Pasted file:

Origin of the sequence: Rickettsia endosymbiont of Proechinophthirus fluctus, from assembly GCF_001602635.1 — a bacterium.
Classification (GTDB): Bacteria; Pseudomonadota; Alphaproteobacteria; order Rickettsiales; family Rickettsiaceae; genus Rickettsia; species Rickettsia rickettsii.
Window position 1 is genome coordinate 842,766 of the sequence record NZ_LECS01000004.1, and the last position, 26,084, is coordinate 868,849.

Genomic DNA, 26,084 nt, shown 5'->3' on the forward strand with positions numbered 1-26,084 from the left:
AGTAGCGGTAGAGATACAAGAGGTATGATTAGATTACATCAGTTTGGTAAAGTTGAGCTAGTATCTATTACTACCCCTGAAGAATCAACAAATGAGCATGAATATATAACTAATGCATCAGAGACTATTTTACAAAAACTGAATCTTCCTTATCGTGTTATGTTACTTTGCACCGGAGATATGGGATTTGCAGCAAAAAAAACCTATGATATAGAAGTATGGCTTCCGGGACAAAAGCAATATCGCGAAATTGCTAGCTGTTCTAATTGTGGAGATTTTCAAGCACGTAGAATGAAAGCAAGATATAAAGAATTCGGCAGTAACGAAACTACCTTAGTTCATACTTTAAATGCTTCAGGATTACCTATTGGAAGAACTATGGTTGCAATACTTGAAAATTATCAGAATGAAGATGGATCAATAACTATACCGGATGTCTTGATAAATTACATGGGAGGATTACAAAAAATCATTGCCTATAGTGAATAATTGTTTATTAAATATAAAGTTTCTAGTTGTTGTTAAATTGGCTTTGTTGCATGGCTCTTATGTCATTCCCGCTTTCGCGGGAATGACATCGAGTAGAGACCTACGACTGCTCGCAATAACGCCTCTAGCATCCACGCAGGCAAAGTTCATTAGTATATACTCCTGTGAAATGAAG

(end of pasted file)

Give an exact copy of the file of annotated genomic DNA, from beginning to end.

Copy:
Origin of the sequence: Rickettsia endosymbiont of Proechinophthirus fluctus, from assembly GCF_001602635.1 — a bacterium.
Classification (GTDB): Bacteria; Pseudomonadota; Alphaproteobacteria; order Rickettsiales; family Rickettsiaceae; genus Rickettsia; species Rickettsia rickettsii.
Window position 1 is genome coordinate 842,766 of the sequence record NZ_LECS01000004.1, and the last position, 26,084, is coordinate 868,849.

Genomic DNA, 26,084 nt, shown 5'->3' on the forward strand with positions numbered 1-26,084 from the left:
AGTAGCGGTAGAGATACAAGAGGTATGATTAGATTACATCAGTTTGGTAAAGTTGAGCTAGTATCTATTACTACCCCTGAAGAATCAACAAATGAGCATGAATATATAACTAATGCATCAGAGACTATTTTACAAAAACTGAATCTTCCTTATCGTGTTATGTTACTTTGCACCGGAGATATGGGATTTGCAGCAAAAAAAACCTATGATATAGAAGTATGGCTTCCGGGACAAAAGCAATATCGCGAAATTGCTAGCTGTTCTAATTGTGGAGATTTTCAAGCACGTAGAATGAAAGCAAGATATAAAGAATTCGGCAGTAACGAAACTACCTTAGTTCATACTTTAAATGCTTCAGGATTACCTATTGGAAGAACTATGGTTGCAATACTTGAAAATTATCAGAATGAAGATGGATCAATAACTATACCGGATGTCTTGATAAATTACATGGGAGGATTACAAAAAATCATTGCCTATAGTGAATAATTGTTTATTAAATATAAAGTTTCTAGTTGTTGTTAAATTGGCTTTGTTGCATGGCTCTTATGTCATTCCCGCTTTCGCGGGAATGACATCGAGTAGAGACCTACGACTGCTCGCAATAACGCCTCTAGCATCCACGCAGGCAAAGTTCATTAGTATATACTCCTGTGAAATGAAG